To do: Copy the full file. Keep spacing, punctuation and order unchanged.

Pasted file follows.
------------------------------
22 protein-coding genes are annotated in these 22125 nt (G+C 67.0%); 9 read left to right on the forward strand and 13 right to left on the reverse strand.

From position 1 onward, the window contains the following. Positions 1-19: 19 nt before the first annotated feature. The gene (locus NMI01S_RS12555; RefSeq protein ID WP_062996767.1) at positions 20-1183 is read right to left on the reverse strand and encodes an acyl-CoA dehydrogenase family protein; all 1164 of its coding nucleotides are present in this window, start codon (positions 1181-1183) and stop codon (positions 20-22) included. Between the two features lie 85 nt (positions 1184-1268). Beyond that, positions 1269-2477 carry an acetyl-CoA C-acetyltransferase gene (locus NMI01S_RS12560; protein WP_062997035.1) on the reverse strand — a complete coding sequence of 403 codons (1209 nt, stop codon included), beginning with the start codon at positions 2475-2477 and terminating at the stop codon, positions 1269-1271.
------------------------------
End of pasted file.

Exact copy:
22 protein-coding genes are annotated in these 22125 nt (G+C 67.0%); 9 read left to right on the forward strand and 13 right to left on the reverse strand.

From position 1 onward, the window contains the following. Positions 1-19: 19 nt before the first annotated feature. The gene (locus NMI01S_RS12555; RefSeq protein ID WP_062996767.1) at positions 20-1183 is read right to left on the reverse strand and encodes an acyl-CoA dehydrogenase family protein; all 1164 of its coding nucleotides are present in this window, start codon (positions 1181-1183) and stop codon (positions 20-22) included. Between the two features lie 85 nt (positions 1184-1268). Beyond that, positions 1269-2477 carry an acetyl-CoA C-acetyltransferase gene (locus NMI01S_RS12560; protein WP_062997035.1) on the reverse strand — a complete coding sequence of 403 codons (1209 nt, stop codon included), beginning with the start codon at positions 2475-2477 and terminating at the stop codon, positions 1269-1271.